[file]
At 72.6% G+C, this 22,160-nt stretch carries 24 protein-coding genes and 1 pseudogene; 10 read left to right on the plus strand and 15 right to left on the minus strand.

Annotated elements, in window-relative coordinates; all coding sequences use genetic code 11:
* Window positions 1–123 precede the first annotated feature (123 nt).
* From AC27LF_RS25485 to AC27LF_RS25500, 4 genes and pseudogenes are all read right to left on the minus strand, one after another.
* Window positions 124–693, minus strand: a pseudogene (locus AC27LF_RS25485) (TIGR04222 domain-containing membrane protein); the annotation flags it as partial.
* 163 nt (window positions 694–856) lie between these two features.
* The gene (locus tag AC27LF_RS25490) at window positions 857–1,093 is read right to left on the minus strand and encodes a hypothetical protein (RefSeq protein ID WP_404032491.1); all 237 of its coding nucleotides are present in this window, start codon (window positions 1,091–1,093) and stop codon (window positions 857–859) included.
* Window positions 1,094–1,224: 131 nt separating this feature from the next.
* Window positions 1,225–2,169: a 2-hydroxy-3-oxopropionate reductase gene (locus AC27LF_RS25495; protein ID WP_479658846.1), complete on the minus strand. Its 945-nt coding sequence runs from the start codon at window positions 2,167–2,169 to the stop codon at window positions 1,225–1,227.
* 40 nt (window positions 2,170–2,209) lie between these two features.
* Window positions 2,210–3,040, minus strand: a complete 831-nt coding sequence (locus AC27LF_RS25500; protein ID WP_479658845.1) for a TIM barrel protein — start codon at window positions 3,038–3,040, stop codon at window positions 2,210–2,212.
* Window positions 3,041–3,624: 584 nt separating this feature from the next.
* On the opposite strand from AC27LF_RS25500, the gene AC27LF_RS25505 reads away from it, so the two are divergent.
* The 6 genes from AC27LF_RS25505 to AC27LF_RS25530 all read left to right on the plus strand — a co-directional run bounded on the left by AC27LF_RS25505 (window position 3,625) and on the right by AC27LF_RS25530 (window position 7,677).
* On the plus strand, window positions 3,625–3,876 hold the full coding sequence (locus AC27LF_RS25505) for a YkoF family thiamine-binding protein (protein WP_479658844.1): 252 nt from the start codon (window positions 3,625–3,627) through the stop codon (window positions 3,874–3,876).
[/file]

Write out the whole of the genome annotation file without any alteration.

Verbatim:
At 72.6% G+C, this 22,160-nt stretch carries 24 protein-coding genes and 1 pseudogene; 10 read left to right on the plus strand and 15 right to left on the minus strand.

Annotated elements, in window-relative coordinates; all coding sequences use genetic code 11:
* Window positions 1–123 precede the first annotated feature (123 nt).
* From AC27LF_RS25485 to AC27LF_RS25500, 4 genes and pseudogenes are all read right to left on the minus strand, one after another.
* Window positions 124–693, minus strand: a pseudogene (locus AC27LF_RS25485) (TIGR04222 domain-containing membrane protein); the annotation flags it as partial.
* 163 nt (window positions 694–856) lie between these two features.
* The gene (locus tag AC27LF_RS25490) at window positions 857–1,093 is read right to left on the minus strand and encodes a hypothetical protein (RefSeq protein ID WP_404032491.1); all 237 of its coding nucleotides are present in this window, start codon (window positions 1,091–1,093) and stop codon (window positions 857–859) included.
* Window positions 1,094–1,224: 131 nt separating this feature from the next.
* Window positions 1,225–2,169: a 2-hydroxy-3-oxopropionate reductase gene (locus AC27LF_RS25495; protein ID WP_479658846.1), complete on the minus strand. Its 945-nt coding sequence runs from the start codon at window positions 2,167–2,169 to the stop codon at window positions 1,225–1,227.
* 40 nt (window positions 2,170–2,209) lie between these two features.
* Window positions 2,210–3,040, minus strand: a complete 831-nt coding sequence (locus AC27LF_RS25500; protein ID WP_479658845.1) for a TIM barrel protein — start codon at window positions 3,038–3,040, stop codon at window positions 2,210–2,212.
* Window positions 3,041–3,624: 584 nt separating this feature from the next.
* On the opposite strand from AC27LF_RS25500, the gene AC27LF_RS25505 reads away from it, so the two are divergent.
* The 6 genes from AC27LF_RS25505 to AC27LF_RS25530 all read left to right on the plus strand — a co-directional run bounded on the left by AC27LF_RS25505 (window position 3,625) and on the right by AC27LF_RS25530 (window position 7,677).
* On the plus strand, window positions 3,625–3,876 hold the full coding sequence (locus AC27LF_RS25505) for a YkoF family thiamine-binding protein (protein WP_479658844.1): 252 nt from the start codon (window positions 3,625–3,627) through the stop codon (window positions 3,874–3,876).